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R v Ahmad; Field [2014] 2 Cr.App.R.(S.) 75

R v Ahmad; Field [2014] 2 Cr.App.R.(S.) 75

Now the dust has settled

  • Long awaited and much anticipated after R v Waya [2013] 2 Cr.App.R.(S.) 20 radically added to the principles applicable in POCA proceedings, the case of Ahmad; Field was something of a disappointment to some in terms of continuing the Waya theme of addressing the potential injustice which strict adherence to the POCA can produce.

 

  • Since before R v May [2009] 1 Cr.App.R.(S.) 28, R v Green [2009] 1 Cr.App.R.(S.) 32 and R v Jennings [2009] 1 Cr.App.R.(S.) 29, the well-known trio of House of Lords’ cases which represent the most senior courts’ first attempt to grapple with POCA, practitioners and first instance judges alike have struggled conceptually with the notion that property passing through the hands of multiple participants or which is jointly held in a criminal enterprise can generate a separate benefit for each of those participants in the full sum. This gives rise, in theory at least, to the State recovering the sum actually generated by a crime many times over. Practitioners with an interest in this area awaited with interest the case of Green expecting, many of us, that the obvious risk of injustice would permit their Lordships to read down the statute and create a situation where the benefit was apportioned between participants.

  • It is now relatively ancient history, in POCA terms, that in Green the House of Lords did not subscribe to the apportionment approach and as a result the statute was interpreted such that in many, many cases since, the same benefit figure has been applied to more than one person where they have either jointly held property or have received it consecutive to others.

 

  • The case of Ahmad revisited the issue of apportionment, although by reference to the amount of the order, rather than the calculation of the benefit. The conjoined case of Field argued that apportionment should take place at the benefit stage on the facts of that case [see paragraphs 24 and 25].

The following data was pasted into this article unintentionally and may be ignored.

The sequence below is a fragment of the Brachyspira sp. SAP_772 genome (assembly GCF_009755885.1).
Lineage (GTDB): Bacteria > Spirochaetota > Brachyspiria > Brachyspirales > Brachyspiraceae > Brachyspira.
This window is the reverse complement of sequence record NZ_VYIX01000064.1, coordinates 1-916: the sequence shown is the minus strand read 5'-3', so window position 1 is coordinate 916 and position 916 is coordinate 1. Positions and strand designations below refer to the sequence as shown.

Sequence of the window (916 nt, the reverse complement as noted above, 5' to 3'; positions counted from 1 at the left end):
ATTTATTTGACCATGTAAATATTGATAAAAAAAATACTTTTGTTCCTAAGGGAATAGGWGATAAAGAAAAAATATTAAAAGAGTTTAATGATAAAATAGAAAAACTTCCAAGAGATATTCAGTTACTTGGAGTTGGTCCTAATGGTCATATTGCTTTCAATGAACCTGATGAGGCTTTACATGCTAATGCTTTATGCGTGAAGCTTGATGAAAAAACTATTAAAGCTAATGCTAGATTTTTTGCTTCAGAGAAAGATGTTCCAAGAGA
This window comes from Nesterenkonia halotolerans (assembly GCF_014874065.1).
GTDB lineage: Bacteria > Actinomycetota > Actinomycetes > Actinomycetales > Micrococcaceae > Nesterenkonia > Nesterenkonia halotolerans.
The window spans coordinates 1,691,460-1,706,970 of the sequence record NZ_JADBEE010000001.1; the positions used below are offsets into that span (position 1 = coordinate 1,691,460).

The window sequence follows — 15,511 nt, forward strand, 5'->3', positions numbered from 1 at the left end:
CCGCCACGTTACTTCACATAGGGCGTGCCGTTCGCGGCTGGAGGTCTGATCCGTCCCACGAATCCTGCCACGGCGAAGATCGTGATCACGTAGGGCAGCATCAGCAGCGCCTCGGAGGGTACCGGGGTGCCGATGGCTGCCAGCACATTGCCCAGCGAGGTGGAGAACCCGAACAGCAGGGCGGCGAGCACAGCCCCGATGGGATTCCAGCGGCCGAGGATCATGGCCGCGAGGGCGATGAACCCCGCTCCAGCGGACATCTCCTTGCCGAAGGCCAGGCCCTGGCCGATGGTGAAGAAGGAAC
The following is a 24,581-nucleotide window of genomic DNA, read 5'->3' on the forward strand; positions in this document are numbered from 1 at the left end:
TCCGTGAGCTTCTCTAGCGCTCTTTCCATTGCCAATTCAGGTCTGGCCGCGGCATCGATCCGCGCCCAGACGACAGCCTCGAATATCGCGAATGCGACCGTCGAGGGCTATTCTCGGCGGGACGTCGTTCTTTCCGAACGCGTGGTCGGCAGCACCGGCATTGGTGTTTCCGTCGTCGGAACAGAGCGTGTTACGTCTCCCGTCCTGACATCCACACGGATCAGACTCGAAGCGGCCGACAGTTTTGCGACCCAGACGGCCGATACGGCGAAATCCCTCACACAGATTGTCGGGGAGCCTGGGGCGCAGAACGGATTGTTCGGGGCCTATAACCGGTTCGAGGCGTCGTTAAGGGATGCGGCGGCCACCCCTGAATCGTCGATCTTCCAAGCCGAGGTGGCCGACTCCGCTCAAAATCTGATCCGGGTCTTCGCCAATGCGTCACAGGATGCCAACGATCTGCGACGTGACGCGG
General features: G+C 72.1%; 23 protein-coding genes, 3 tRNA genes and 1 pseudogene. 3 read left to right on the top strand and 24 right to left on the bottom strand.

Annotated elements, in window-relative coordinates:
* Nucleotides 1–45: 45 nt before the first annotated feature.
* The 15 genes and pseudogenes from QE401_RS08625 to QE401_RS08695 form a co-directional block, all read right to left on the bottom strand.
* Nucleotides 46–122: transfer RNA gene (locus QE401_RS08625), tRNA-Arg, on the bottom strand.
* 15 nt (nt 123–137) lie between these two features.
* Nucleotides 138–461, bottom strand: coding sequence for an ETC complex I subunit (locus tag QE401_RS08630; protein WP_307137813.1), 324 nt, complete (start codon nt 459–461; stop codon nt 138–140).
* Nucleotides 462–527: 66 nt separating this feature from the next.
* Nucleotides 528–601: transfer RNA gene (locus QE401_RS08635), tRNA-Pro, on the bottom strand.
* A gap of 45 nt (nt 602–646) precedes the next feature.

• The Supreme Court in Ahmad; Fields took the three staged approached set out in May. At stage one the court concluded that, on the facts of both cases, the first instance finding that each of the defendants obtained a benefit in the full amount of the criminal enterprise was justified on the facts.

 

  • So far, so unremarkable. Of some interest, however, at the stage one analysis in the Ahmad; Field judgment is the very useful remainder to those practising in this area of how a benefit figure can be approached in a conspiracy/joint enterprise case. Their Lordships reaffirmed the judgment in R v Allpress [2009] EWCA Crim 8 (already reaffirmed in the less widely covered Supreme Court case from Northern Ireland of R v Mackle [2014] 2 Cr.App.R.(S.) handed down at the beginning of 2014), stating that “there has sometimes been a tendency to equiparate joint involvement in the crime with joint ownership of the fruits of the crime. But the fact that the defendants were jointly responsible for the crime in question does not automatically justify a conclusion that they jointly obtained the resulting property” [paragraph 50].

 

  • Their Lordships go on in Ahmad; Field to make the following statement of general practical application:

 

Judges in confiscation proceedings should be ready to investigate and make findings as to whether there were separate obtainings. Sometimes of course this is too difficult or impossible. In many cases the court will not have before it all the conspirators for a variety of reasons. The indictment may well name other conspirators (as well as including the usual phrase “and other persons unknown”). A court should never make a finding that there has been joint obtaining from convenience, or worse from laziness. Where the evidence supports a finding that the asset acquired from a crime was obtained effectively on a several basis, the judge should make it, but there are cases in which a finding of joint obtaining is the proper, indeed the only available finding, especially but not only where an inference or presumption that the defendants before the court were the only joint obtainers would be contrary to the probabilities.

[paragraph 51]

 

  • The judgment goes to explain why the apportionment argument presented on behalf of Field should be rejected with 6 reasons being given. It cites the settled state of the law as per Green and it rehearses the practical difficulties faced by courts in complex conspiracy cases if it is not possible to proceed on the basis that each major conspirators have not obtained the full benefit. Finally, it identifies that in not providing truthful evidence, defendants themselves contribute to court choosing to proceed on the basis that major conspirators obtain the full benefit each. In giving this sixth reason, the Supreme Court expressly recognise the possibility, at least, of defendants showing that on the right facts a conclusion of apportionment may be justified.

 

  • The judgment goes on to deal with the issue more eagerly awaited by practitioners in this area, namely the apparent injustice of recovery by the State of greater than the total sum jointly or consecutively obtained by participants in a crime. The conclusion the Supreme Court reached was that should, on the facts of a particular case, this situation ever arise the benefit is calculated in the conventional way but the order should provide that it is not to be enforced to the extent that a sum has been recovered by way of satisfaction of another order made in relation to the same joint benefit.